A total of 294 of the 300 patients enrolled between March 2010 and January 2011 from six leading Chinese cancer centers were evaluable. In multivariate Cox regression analyses, the baseline CTC number remained an independent prognostic factor for PFS and OS. Similar results were observed for CTC counts at the first follow-up visit for both PFS and OS.

      “This study reinforces data generated from our US clinical trials,” remarked Robert McCormack, Ph.D., head of Technology Innovation at Janssen Diagnostics, LLC. “This agreement in study results obtained more than nine years and almost 7,000 miles apart demonstrates the consistency of CELLSEARCH® performance.”

      At baseline, 115 (39.1%) patients had a CTC count of ≥5. These patients had a significantly shorter median PFS (6.7 months; 95% CI = 4.7 to 7.9) and OS (13.2 months; 95% CI = 10.6 to 15.9) compared with patients who had <5 CTC (median PFS = 9.0 months, 95% CI = 7.3 to 11.3, p<0.001; median OS >24.6 months, p<0.001). CTC levels correlated to the sites of metastatic disease, hormone receptor status and human epidermal growth factor receptor 2 (HER-2) status and ECOG performance status.

      At first follow-up, patients with a CTC count of <5 (n=178) exhibited a significantly longer median PFS (8.2 vs. 5.9 months; p=0.012) and OS (20.1 vs. 12.4 months; p<0.001) compared to the 49 patients with ≥5 CTC. At the second CTC follow-up, the 39 (16.7%) patients with ≥5 CTC had a significantly shorter median PFS (2.0 months) and OS (9.5 months) than did the 194 patients with a CTC count of <5 (median PFS = 7.6 months, p<0.001; median OS >23.2 months, p<0.001). There were no differences in PFS between those HER-2 positive patients whether or not they received anti-HER-2 treatment at the first follow-up (p=0.622), as well as the second follow-up (p=0.479).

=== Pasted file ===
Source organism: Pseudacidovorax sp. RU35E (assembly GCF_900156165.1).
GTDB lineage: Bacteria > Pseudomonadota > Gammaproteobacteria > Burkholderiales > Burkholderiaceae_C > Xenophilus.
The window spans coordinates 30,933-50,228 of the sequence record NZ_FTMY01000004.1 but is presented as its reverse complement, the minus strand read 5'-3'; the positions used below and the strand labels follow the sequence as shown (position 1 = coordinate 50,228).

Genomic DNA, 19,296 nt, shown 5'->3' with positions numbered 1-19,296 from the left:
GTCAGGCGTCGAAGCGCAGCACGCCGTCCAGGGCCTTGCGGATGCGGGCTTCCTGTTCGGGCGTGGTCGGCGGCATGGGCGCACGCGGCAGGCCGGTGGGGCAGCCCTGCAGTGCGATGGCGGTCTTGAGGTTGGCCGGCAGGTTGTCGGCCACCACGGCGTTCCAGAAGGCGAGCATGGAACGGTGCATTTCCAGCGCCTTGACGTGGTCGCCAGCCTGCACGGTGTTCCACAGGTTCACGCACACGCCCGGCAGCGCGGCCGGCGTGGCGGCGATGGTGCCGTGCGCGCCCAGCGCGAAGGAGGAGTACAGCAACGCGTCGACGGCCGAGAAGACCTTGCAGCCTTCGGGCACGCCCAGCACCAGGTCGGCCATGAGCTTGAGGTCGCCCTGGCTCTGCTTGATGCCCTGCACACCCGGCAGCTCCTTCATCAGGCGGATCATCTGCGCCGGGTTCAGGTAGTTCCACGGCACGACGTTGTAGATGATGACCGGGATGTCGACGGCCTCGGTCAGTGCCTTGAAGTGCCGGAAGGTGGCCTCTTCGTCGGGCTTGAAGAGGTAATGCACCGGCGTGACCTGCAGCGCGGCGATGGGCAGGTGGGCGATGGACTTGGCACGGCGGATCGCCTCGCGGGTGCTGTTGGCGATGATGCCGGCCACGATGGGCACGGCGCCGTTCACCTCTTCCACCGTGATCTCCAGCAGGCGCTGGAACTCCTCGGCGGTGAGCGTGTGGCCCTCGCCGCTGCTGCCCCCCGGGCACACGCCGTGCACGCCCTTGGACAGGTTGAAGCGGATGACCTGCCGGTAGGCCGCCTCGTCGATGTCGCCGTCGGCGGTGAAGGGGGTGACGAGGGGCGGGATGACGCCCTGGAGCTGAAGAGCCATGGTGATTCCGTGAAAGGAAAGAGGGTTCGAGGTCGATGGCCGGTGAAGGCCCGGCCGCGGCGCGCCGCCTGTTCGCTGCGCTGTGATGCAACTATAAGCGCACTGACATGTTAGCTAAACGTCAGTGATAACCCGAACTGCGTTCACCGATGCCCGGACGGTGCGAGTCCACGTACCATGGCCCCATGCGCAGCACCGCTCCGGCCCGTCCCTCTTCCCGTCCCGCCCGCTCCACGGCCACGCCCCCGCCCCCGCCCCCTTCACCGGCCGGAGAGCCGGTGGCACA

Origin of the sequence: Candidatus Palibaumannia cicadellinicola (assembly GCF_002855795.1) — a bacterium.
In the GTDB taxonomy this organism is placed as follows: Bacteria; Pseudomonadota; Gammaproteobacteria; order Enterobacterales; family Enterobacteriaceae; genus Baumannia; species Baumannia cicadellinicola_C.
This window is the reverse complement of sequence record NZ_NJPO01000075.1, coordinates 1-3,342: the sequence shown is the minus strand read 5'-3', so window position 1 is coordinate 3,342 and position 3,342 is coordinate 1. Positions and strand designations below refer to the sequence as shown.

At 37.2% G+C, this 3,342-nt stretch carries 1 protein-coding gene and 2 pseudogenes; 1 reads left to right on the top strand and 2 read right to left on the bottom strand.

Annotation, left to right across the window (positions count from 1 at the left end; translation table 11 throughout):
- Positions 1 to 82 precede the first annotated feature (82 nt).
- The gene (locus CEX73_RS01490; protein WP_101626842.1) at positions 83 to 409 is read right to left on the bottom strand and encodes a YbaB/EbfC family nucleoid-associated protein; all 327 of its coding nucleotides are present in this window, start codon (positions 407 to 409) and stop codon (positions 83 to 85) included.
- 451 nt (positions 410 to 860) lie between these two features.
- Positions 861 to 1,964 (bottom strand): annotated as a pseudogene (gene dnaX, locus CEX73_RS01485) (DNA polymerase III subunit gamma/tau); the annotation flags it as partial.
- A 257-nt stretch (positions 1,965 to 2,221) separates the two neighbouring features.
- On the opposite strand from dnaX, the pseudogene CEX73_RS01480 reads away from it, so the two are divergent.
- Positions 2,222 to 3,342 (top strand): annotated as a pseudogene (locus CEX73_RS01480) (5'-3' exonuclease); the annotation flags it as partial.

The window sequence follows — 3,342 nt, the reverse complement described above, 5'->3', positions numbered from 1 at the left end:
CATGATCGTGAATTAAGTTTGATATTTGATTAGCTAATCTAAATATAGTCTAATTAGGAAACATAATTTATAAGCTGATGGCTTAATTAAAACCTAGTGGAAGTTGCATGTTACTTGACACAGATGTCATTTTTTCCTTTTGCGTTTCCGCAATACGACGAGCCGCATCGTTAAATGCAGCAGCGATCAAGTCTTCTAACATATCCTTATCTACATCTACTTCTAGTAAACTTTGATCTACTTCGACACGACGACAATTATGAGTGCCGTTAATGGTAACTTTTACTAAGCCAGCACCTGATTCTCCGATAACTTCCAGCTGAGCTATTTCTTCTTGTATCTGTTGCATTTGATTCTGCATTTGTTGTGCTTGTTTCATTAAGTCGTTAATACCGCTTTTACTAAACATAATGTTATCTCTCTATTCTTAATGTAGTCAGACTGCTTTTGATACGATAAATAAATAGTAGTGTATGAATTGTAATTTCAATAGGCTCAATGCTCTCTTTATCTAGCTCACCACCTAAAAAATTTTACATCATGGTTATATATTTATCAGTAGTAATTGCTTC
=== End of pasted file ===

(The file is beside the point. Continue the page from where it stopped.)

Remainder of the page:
In the subset of triple negative breast cancer (TNBC patients), at both the first and second CTC follow-up visits, those with a CTC count of <5 had significantly longer median PFS (p<0.001 and 0.002) and OS (p=0.003 and <0.001) times compared to those with ≥5 CTC. For all 294 patients, the median PFS and OS were 7.9 months (95% CI = 6.8 to 8.9 months) and 20.9 months (95% CI = 17.3 to >24.8 months), respectively.

      About Circulating Tumor Cells
      Circulating tumor cells are cancer cells that have detached from the tumor and are found at extremely low levels in the bloodstream. The value of capturing and counting CTCs is evolving as more research data is gathered about the utility of these markers in monitoring disease progression and potentially guiding personalized cancer therapy.

      About Janssen Diagnostics
      Janssen Diagnostics is the center of excellence in specialized diagnostics development, an important role within the global Janssen pharmaceutical companies. In 1953, founder Dr. Paul Janssen championed an unwavering focus on pharmacological and medical research with a singular objective to improve quality of life by developing medicines that addressed unmet medical needs.

      The Janssen Diagnostics team shares that same vision and is dedicated to improving patients’ lives, one by one, by making truly personalized care the cornerstone of our healthcare system. Our goal is to influence current thinking beyond drug treatment and develop as a solutions provider. The Janssen legacy of excellence will continue to inspire innovation utilizing real-world data and enable us to reach our goal in developing care solutions that cater to the needs of each individual patient.


      Media Inquiries:
      Kellie McLaughlin
      Phone: 1-908-927-7477

      Investor Relations:
      Stan Panasewicz
      Phone: 1-732-524-2524

      Louise Mehrotra
      Phone: 1-732-524-6491

      You are now leaving The site you’re being redirected to is a branded pharmaceutical website. Please click below to continue to that site.